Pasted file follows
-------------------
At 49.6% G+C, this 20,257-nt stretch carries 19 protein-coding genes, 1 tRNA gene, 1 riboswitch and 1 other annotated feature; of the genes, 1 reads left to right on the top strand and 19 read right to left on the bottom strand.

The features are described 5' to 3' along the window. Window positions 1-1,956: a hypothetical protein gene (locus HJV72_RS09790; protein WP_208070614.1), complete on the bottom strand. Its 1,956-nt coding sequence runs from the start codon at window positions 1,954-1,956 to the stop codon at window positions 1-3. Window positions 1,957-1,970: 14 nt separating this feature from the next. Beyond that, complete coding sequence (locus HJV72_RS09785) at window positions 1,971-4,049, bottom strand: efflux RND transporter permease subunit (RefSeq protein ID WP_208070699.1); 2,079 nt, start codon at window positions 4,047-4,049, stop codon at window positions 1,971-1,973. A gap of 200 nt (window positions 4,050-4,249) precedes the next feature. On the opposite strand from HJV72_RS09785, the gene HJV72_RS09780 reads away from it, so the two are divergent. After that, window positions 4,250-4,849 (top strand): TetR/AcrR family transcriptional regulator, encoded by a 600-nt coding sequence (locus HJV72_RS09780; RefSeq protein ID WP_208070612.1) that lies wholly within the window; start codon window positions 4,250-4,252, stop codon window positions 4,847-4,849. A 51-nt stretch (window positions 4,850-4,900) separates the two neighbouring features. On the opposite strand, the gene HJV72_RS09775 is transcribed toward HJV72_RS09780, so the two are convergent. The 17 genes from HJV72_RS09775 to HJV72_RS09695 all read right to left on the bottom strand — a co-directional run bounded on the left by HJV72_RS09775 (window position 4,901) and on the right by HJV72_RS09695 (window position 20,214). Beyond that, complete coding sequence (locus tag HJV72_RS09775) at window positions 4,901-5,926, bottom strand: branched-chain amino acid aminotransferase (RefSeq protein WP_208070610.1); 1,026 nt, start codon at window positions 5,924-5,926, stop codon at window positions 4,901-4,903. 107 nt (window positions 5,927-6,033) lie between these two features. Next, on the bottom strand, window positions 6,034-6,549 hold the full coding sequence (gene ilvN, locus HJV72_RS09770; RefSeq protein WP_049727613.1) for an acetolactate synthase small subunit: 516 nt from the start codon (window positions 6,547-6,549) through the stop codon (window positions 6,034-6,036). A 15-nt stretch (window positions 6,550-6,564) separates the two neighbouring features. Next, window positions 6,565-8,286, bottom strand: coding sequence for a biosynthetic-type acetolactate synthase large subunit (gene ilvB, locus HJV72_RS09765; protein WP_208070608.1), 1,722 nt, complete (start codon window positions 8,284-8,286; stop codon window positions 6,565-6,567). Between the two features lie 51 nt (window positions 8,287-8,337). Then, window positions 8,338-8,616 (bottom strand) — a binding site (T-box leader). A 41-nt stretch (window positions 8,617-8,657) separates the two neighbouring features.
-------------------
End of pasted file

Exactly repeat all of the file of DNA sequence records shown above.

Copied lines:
At 49.6% G+C, this 20,257-nt stretch carries 19 protein-coding genes, 1 tRNA gene, 1 riboswitch and 1 other annotated feature; of the genes, 1 reads left to right on the top strand and 19 read right to left on the bottom strand.

The features are described 5' to 3' along the window. Window positions 1-1,956: a hypothetical protein gene (locus HJV72_RS09790; protein WP_208070614.1), complete on the bottom strand. Its 1,956-nt coding sequence runs from the start codon at window positions 1,954-1,956 to the stop codon at window positions 1-3. Window positions 1,957-1,970: 14 nt separating this feature from the next. Beyond that, complete coding sequence (locus HJV72_RS09785) at window positions 1,971-4,049, bottom strand: efflux RND transporter permease subunit (RefSeq protein ID WP_208070699.1); 2,079 nt, start codon at window positions 4,047-4,049, stop codon at window positions 1,971-1,973. A gap of 200 nt (window positions 4,050-4,249) precedes the next feature. On the opposite strand from HJV72_RS09785, the gene HJV72_RS09780 reads away from it, so the two are divergent. After that, window positions 4,250-4,849 (top strand): TetR/AcrR family transcriptional regulator, encoded by a 600-nt coding sequence (locus HJV72_RS09780; RefSeq protein ID WP_208070612.1) that lies wholly within the window; start codon window positions 4,250-4,252, stop codon window positions 4,847-4,849. A 51-nt stretch (window positions 4,850-4,900) separates the two neighbouring features. On the opposite strand, the gene HJV72_RS09775 is transcribed toward HJV72_RS09780, so the two are convergent. The 17 genes from HJV72_RS09775 to HJV72_RS09695 all read right to left on the bottom strand — a co-directional run bounded on the left by HJV72_RS09775 (window position 4,901) and on the right by HJV72_RS09695 (window position 20,214). Beyond that, complete coding sequence (locus tag HJV72_RS09775) at window positions 4,901-5,926, bottom strand: branched-chain amino acid aminotransferase (RefSeq protein WP_208070610.1); 1,026 nt, start codon at window positions 5,924-5,926, stop codon at window positions 4,901-4,903. 107 nt (window positions 5,927-6,033) lie between these two features. Next, on the bottom strand, window positions 6,034-6,549 hold the full coding sequence (gene ilvN, locus HJV72_RS09770; RefSeq protein WP_049727613.1) for an acetolactate synthase small subunit: 516 nt from the start codon (window positions 6,547-6,549) through the stop codon (window positions 6,034-6,036). A 15-nt stretch (window positions 6,550-6,564) separates the two neighbouring features. Next, window positions 6,565-8,286, bottom strand: coding sequence for a biosynthetic-type acetolactate synthase large subunit (gene ilvB, locus HJV72_RS09765; protein WP_208070608.1), 1,722 nt, complete (start codon window positions 8,284-8,286; stop codon window positions 6,565-6,567). Between the two features lie 51 nt (window positions 8,287-8,337). Then, window positions 8,338-8,616 (bottom strand) — a binding site (T-box leader). A 41-nt stretch (window positions 8,617-8,657) separates the two neighbouring features.